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Pulse pressure

Pulse pressure is the change in blood pressure seen during a contraction of the heart.



Formally it is the systolic pressure minus the diastolic pressure.[1]

Theoretically, the systemic pulse pressure can be conceptualized as being proportional to stroke volume and inversely proportional to the compliance of the aorta[2]. For instance, even though the right and left ventricles have similar stroke volumes, because the aorta is the least compliant vessel (due to the large amount of elastic fibers) the aortic pulse pressure is much greater than the pulmonary pulse pressure.

Values and variation

Usually, the resting pulse pressure in healthy adults, sitting position, is about 40 mmHg. The pulse pressure increases with exercise due to increased stroke volume, healthy values being up to pulse pressures of about 100 mmHg, simultaneously as total peripheral resistance drops during exercise. In healthy individuals the pulse pressure will typically return to normal within about 10 minutes.

For most individuals, during exercise, the systolic pressure progressively increases while the diastolic remains about the same. In some very aerobically athletic individuals, the diastolic will progressively fall as the systolic increases. This behavior facilitates a much greater increase in stroke volume and cardiac output at a lower mean arterial pressure and enables much greater aerobic capacity and physical performance. The diastolic drop reflects a much greater fall in total peripheral resistance of the muscle arterioles in response to the exercise (a greater proportion of red versus white muscle tissue).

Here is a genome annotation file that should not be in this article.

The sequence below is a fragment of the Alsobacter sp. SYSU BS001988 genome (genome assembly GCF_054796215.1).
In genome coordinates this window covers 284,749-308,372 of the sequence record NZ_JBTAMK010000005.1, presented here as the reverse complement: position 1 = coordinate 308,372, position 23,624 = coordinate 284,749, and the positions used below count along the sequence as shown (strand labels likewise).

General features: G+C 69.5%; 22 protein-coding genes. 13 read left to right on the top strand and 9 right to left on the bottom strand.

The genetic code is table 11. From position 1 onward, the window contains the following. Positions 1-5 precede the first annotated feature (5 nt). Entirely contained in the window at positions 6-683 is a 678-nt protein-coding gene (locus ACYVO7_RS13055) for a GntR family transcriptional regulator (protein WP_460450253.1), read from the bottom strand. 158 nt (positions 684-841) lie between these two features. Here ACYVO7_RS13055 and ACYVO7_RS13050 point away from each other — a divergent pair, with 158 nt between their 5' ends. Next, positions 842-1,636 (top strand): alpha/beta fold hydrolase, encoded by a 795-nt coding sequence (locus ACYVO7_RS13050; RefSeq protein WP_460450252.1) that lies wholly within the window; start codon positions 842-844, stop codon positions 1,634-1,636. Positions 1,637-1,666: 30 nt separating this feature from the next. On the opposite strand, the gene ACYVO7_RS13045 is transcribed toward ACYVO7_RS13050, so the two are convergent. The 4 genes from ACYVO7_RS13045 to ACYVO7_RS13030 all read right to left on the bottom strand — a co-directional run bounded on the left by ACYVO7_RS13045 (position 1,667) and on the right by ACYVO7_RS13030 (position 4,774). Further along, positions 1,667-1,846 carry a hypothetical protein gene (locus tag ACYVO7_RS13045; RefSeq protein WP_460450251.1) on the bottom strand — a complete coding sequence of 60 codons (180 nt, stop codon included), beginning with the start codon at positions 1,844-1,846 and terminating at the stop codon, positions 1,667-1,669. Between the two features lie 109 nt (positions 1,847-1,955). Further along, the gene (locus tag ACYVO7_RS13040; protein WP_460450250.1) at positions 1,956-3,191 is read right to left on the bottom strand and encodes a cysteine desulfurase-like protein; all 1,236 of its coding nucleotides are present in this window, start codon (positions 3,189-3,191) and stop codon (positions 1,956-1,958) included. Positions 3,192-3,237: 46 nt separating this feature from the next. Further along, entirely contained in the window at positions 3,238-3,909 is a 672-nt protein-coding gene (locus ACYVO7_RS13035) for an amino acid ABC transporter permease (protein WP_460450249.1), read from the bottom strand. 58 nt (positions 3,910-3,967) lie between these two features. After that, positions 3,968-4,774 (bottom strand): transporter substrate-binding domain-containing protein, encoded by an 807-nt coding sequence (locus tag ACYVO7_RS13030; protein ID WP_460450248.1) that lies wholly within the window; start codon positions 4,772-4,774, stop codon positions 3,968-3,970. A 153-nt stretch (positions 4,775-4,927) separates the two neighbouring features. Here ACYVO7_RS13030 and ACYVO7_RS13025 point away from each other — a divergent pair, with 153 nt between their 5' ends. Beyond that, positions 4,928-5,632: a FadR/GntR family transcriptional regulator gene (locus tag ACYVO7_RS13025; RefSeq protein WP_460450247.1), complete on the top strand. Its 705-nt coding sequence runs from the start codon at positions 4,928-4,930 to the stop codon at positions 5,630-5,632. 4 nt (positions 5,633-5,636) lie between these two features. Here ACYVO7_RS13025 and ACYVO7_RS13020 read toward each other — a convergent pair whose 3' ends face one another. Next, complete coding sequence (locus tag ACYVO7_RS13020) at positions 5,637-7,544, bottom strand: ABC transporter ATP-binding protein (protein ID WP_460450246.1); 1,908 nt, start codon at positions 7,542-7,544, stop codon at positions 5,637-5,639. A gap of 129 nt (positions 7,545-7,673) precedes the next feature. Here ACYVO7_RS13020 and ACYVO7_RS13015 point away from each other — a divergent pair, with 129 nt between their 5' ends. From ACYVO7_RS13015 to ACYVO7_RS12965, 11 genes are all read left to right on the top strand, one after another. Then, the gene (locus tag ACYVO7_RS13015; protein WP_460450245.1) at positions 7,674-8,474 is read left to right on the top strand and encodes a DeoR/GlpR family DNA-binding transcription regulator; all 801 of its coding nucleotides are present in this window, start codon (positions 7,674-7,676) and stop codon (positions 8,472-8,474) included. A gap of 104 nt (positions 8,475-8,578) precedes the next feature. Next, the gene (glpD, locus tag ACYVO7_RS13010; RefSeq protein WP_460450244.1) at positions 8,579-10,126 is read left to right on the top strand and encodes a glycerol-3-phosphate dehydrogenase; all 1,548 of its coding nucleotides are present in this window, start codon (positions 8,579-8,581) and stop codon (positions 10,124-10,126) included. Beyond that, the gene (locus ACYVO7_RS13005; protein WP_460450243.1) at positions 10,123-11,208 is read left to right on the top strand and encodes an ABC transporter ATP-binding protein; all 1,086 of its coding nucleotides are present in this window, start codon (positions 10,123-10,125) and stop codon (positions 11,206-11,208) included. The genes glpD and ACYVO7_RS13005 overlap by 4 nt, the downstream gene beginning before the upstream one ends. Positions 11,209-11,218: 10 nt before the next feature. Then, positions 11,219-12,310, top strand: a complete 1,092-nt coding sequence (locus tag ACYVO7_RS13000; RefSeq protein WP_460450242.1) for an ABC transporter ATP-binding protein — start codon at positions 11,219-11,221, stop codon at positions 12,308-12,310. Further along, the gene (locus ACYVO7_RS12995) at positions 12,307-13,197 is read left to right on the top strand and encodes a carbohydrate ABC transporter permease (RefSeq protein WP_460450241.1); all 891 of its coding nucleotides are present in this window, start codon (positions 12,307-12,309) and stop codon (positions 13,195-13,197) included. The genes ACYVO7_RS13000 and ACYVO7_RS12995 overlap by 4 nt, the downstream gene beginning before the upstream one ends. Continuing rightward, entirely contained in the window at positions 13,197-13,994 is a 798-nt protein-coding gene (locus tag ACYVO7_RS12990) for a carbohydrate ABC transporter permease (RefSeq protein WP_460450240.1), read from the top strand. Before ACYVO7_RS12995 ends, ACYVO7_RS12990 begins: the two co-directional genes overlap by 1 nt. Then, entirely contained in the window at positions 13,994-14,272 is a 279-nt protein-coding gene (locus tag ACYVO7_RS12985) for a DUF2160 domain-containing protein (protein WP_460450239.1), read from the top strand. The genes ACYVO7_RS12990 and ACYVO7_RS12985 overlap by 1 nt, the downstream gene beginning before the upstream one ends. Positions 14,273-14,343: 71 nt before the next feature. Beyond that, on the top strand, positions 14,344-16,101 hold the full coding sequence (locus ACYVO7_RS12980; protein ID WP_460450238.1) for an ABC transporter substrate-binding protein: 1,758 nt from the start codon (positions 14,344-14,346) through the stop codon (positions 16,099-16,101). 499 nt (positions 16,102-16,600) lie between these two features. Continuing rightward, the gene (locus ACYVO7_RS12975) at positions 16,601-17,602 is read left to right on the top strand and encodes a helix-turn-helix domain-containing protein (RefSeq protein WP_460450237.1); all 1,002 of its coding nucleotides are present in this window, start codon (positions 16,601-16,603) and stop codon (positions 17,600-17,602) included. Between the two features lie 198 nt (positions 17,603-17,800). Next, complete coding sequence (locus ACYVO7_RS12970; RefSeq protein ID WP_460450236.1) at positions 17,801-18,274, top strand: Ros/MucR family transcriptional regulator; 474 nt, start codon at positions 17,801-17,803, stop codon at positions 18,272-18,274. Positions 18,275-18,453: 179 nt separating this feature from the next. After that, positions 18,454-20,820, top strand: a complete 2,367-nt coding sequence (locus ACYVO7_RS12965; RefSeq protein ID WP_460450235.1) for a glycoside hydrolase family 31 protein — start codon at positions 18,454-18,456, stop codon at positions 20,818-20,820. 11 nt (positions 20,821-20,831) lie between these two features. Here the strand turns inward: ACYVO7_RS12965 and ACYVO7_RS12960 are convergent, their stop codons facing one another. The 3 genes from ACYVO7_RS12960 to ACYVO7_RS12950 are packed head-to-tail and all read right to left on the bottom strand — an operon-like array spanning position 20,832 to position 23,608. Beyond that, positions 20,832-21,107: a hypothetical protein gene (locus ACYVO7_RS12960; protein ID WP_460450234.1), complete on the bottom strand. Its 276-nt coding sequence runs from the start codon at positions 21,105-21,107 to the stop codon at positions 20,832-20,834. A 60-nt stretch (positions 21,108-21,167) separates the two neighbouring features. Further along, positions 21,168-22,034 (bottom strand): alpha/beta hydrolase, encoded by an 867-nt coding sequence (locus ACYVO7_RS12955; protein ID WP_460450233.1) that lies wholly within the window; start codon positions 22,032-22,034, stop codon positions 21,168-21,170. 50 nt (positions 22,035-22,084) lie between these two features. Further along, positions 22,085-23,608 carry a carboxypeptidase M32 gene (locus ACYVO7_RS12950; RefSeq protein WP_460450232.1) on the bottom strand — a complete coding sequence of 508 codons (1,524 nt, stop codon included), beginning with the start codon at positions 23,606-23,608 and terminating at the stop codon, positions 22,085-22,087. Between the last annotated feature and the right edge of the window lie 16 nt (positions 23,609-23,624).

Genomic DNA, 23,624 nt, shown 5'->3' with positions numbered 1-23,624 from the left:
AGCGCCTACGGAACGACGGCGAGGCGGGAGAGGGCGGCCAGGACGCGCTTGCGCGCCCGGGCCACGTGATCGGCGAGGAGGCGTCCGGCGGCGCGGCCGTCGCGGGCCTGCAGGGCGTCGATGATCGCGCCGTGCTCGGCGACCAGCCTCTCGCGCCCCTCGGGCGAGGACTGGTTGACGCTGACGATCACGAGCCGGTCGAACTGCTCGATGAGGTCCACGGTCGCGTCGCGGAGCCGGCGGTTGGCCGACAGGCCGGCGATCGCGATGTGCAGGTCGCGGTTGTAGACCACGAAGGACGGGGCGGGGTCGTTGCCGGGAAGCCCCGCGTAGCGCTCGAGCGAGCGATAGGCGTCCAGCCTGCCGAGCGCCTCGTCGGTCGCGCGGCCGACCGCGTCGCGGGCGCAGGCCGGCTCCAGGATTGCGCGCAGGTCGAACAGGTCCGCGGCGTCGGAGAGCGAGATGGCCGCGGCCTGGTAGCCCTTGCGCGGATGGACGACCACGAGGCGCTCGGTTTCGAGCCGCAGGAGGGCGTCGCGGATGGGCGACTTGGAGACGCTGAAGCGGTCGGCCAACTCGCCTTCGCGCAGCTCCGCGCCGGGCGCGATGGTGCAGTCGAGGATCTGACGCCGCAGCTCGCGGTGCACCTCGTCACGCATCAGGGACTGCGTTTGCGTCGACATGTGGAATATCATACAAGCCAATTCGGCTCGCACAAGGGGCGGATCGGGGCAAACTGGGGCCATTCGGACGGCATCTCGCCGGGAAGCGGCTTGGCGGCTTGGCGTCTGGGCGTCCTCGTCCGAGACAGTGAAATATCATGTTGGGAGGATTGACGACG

Low values

If the usual resting pulse pressure is measured as less than 40 mmHg, the most common reason is an error of measurement. If the pulse pressure is genuinely low, e.g. 25 mmHg or less, the cause may be low stroke volume, as in Congestive Heart Failure and/or shock, a serious issue. This interpretation is reinforced if the resting heart rate is relatively rapid, e.g. 100-120 (in sinus tachycardia), reflecting increased sympathetic nervous system activity and the body's response to low stroke volume and low cardiac output.

High values

If the usual resting pulse pressure is consistently greater than 40 mmHg, e.g. 60 or 80 mmHg, the most likely basis is stiffness of the major arteries, aortic regurgitation (a leak in the aortic valve), arteriovenous malformation (an extra path for blood to travel from a high pressure artery to a low pressure vein without the gradient of a capillary bed), hyperthyroidism or some combination. (A chronically increased stroke volume is also a technical possibility, but very rare in practice.) Some drugs for hypertension have the side effect of increasing resting pulse pressure irreversibly. A high resting pulse pressure is harmful and tends to accelerate the normal ageing of body organs, particularly the heart, the brain and kidneys. A high pulse pressure combined with bradycardia is associated with increased intracranial pressure and should be reported to a physician immediately.

Relationship to heart disease

Recent work suggests that a high pulse pressure is an important risk factor for heart disease. A meta-analysis in 2000, which combined the results of several studies of 8,000 elderly patients in all, found that a 10 mm Hg increase in pulse pressure increased the risk of major cardiovascular complications and mortality by nearly 20%.[3] The authors suggest that this helps to explain the apparent increase in risk sometimes associated with low diastolic pressure, and warn that some medications for high blood pressure may actually increase the pulse pressure and the risk of heart disease.

See also


  1. ^ Physiology at MCG 3/3ch7/s3ch7_5
  2. ^
  3. ^ Blacher J, Staessen JA, Girerd X, Gasowski J, Thijs L, Liu L, Wang JG, Fagard RH, Safar ME. Pulse pressure not mean pressure determines cardiovascular risk in older hypertensive patients. Arch Intern Med 2000 Apr 24;160(8):1085-9. PMID 10789600
This article is licensed under the GNU Free Documentation License. It uses material from the Wikipedia article "Pulse_pressure". A list of authors is available in Wikipedia.
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